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How can retailers manage the risks of in-home delivery?

At a glance

  • In-home delivery services are becoming increasingly popular
  • These services are made possible by smart lock technology and Waitrose is trialling such a scheme in the UK
  • But what are the risks of allowing unsupervised access into a stranger’s home and how can businesses manage and mitigate these risks?

This article counts towards accumulating your annual CII CPD structured learning hours for Emerging Risks and Claims.

By reading this article, and correctly answering the three questions underneath, you will have achieved the following learning outcome: Identify key emerging risks and describe their main characteristics and Summarise latest claims trends and identify how the insurance market is responding.

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Whilst many Britons have had shopping delivered to their property, ‘in-home delivery’ is a concept that fewer will be familiar with. This is when a delivery driver is given temporary access to a customer’s home via smart lock technology. Once inside, the driver can unpack their shopping while they are at work or elsewhere.

In-home delivery is proving increasingly popular in the US and parts of Europe. Swedish smart lock company Glue was one of the first businesses to pilot such a service, and Amazon offers its US customers Amazon Key – a smart lock with a cloud-connected camera.

Here in the UK, Waitrose is piloting an in-home delivery service called While You’re Away.

How does in-home delivery work? 

In order to facilitate unsupervised deliveries, customers must first have a smart lock installed on their front door (some retailers provide a smart lock and install it for free).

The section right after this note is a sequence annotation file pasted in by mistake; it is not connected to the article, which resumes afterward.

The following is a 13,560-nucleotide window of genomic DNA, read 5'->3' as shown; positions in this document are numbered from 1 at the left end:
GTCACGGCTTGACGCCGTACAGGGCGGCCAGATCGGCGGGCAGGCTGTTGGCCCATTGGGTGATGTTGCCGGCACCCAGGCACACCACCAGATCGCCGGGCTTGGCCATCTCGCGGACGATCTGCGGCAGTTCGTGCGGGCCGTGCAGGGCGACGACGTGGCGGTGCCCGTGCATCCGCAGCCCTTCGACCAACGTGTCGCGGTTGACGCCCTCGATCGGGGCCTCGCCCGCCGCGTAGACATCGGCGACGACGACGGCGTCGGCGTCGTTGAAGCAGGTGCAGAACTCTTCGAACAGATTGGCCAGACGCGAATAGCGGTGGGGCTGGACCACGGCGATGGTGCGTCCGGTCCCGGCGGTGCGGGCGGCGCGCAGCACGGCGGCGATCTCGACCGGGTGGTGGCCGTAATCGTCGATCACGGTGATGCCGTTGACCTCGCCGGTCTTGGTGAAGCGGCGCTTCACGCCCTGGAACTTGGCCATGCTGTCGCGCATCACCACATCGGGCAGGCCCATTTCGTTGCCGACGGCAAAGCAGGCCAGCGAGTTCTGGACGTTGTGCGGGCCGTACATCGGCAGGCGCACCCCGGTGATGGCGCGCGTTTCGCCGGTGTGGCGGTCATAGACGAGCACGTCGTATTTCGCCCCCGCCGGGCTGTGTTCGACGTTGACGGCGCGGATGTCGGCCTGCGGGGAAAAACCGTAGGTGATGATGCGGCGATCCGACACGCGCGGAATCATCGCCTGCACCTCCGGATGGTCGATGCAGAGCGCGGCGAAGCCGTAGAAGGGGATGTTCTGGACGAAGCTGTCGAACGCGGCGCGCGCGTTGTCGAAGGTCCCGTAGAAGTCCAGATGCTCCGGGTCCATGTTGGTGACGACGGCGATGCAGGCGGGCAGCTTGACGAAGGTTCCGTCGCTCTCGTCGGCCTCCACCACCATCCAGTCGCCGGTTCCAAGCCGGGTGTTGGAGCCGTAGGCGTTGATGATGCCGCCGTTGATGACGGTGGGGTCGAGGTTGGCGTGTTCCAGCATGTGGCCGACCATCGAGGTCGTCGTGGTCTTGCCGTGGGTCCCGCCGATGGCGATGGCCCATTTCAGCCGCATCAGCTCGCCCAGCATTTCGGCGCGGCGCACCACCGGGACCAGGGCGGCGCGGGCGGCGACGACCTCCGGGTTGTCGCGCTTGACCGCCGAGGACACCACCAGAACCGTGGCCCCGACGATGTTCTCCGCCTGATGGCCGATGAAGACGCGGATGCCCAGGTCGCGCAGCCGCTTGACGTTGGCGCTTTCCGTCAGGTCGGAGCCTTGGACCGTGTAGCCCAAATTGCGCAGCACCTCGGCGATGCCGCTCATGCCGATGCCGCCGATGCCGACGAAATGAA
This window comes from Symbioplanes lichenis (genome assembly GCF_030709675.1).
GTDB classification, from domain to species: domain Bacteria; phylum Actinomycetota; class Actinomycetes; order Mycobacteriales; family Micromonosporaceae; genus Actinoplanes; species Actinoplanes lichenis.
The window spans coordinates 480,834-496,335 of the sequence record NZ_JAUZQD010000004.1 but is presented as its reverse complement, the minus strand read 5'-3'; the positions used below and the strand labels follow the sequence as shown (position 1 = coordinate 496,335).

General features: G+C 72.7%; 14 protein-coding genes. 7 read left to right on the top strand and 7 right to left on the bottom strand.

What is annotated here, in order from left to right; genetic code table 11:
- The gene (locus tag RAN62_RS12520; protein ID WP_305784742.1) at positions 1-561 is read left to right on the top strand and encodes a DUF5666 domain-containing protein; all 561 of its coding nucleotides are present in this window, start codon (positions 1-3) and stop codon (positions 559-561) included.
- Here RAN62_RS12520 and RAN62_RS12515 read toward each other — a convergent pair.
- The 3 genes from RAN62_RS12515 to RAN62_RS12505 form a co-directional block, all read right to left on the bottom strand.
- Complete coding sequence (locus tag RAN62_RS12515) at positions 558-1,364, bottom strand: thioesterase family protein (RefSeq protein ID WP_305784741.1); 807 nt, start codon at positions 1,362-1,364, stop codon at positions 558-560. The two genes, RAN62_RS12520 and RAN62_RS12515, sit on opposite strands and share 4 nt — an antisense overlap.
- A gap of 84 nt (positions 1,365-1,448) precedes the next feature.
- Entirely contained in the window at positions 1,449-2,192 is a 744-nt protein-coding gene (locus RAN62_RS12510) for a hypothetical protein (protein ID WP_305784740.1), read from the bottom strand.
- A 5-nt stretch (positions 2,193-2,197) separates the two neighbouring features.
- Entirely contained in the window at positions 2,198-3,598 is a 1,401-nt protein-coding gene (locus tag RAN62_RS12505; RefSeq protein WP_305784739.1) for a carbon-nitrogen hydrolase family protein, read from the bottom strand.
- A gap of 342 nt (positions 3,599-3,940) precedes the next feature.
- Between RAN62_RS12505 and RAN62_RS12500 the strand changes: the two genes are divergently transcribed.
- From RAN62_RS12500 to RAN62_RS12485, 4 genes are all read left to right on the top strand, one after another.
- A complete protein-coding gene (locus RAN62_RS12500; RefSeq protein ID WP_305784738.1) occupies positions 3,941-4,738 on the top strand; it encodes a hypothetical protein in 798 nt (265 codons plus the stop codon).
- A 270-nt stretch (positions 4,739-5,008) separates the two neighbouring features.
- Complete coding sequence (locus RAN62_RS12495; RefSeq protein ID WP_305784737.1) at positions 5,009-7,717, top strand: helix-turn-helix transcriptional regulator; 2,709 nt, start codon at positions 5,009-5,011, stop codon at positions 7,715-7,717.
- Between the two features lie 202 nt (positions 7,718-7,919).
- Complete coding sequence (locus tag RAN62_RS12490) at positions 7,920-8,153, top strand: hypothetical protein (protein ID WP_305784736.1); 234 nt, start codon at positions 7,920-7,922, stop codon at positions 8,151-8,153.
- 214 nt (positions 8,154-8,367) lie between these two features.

To take Waitrose’s service as an example – when participating customers place an online order, a temporary access code is sent to Waitrose via a secure app. This is then forwarded to the delivery driver’s device at the time of arrival at the customer’s home. It is then deleted once the delivery is complete.

To give customers peace of mind, some retailers equip their delivery drivers with chest-mounted cameras to record video footage of each visit.

While the concept of allowing retailers unsupervised access to a home divides opinion – when Amazon launched Amazon Key, a survey of its customers found most wouldn’t even consider buying it – many companies are convinced customers will eventually buy into the extra convenience it offers.

Some retail experts have also suggested that the growing popularity of Airbnb could smooth the path for in-home delivery. This is by normalising the idea of strangers being alone in your home.

What are the risks for businesses offering in-home delivery services?

In-home delivery will lead to risks that would either not exist or be less likely with supervised home deliveries.

Consider these possible scenarios for example:

  • A customer alleges a valuable possession was stolen or damaged and claims the delivery driver was responsible
  • A customer returns home to find their front door has not been shut properly, meaning an intruder could have gained access
  • A delivery driver trips on loose carpet and injures their ankle, leaving them unable to work for a period

How can businesses assess and manage in-home delivery risks?

Because delivery staff will be entering an unfamiliar environment each time they set foot inside a customer’s property, it will be difficult to anticipate every potential hazard they could face.

Equally, given the relative infancy of in-home delivery services, it is hard to gauge how claims might play out in circumstances such as those described above. And that is without even considering the potential cyber security risks associated with the use of smart lock technology.

What is clear is that businesses will need to think carefully about the training and guidance they provide to staff. This could include hazard identification and awareness (such as steep stairs, obstacles in hallways or stairways, and dogs and other pets) and proper use of equipment (e.g. chest-mounted cameras used to record video footage).

For claims defensibility purposes, it will also be important for businesses to have clear and robust procedures for evidencing the training provided to employees.

Given that delivery staff will have unsupervised access to customers’ homes, businesses will also need to consider whether additional background checks are required when recruiting.

While it remains to be seen if in-home delivery will become a mainstream offering for retailers, it is important that any business considering providing such services has a clear understanding of the potential risks and challenges they could face.

Image © Getty

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